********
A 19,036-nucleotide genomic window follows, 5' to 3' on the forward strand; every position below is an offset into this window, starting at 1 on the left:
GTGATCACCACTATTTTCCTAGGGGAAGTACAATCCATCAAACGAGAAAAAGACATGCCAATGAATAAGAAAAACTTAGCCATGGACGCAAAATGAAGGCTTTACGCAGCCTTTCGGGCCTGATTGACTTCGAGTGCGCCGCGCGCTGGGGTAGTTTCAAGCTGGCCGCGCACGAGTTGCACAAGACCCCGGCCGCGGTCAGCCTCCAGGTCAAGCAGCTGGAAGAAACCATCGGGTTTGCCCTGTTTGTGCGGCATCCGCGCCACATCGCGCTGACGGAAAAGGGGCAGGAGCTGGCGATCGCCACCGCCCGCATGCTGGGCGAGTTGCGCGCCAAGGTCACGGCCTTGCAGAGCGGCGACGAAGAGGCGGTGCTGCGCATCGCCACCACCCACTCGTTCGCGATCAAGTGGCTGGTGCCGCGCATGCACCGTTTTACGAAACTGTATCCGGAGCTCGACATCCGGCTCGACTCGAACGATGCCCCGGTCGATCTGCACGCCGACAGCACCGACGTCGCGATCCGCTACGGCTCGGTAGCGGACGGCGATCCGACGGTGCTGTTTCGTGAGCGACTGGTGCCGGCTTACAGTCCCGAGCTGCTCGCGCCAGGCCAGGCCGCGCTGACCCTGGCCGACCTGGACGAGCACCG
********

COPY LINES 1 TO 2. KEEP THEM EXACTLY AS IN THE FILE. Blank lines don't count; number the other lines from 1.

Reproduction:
A 19,036-nucleotide genomic window follows, 5' to 3' on the forward strand; every position below is an offset into this window, starting at 1 on the left:
GTGATCACCACTATTTTCCTAGGGGAAGTACAATCCATCAAACGAGAAAAAGACATGCCAATGAATAAGAAAAACTTAGCCATGGACGCAAAATGAAGGCTTTACGCAGCCTTTCGGGCCTGATTGACTTCGAGTGCGCCGCGCGCTGGGGTAGTTTCAAGCTGGCCGCGCACGAGTTGCACAAGACCCCGGCCGCGGTCAGCCTCCAGGTCAAGCAGCTGGAAGAAACCATCGGGTTTGCCCTGTTTGTGCGGCATCCGCGCCACATCGCGCTGACGGAAAAGGGGCAGGAGCTGGCGATCGCCACCGCCCGCATGCTGGGCGAGTTGCGCGCCAAGGTCACGGCCTTGCAGAGCGGCGACGAAGAGGCGGTGCTGCGCATCGCCACCACCCACTCGTTCGCGATCAAGTGGCTGGTGCCGCGCATGCACCGTTTTACGAAACTGTATCCGGAGCTCGACATCCGGCTCGACTCGAACGATGCCCCGGTCGATCTGCACGCCGACAGCACCGACGTCGCGATCCGCTACGGCTCGGTAGCGGACGGCGATCCGACGGTGCTGTTTCGTGAGCGACTGGTGCCGGCTTACAGTCCCGAGCTGCTCGCGCCAGGCCAGGCCGCGCTGACCCTGGCCGACCTGGACGAGCACCG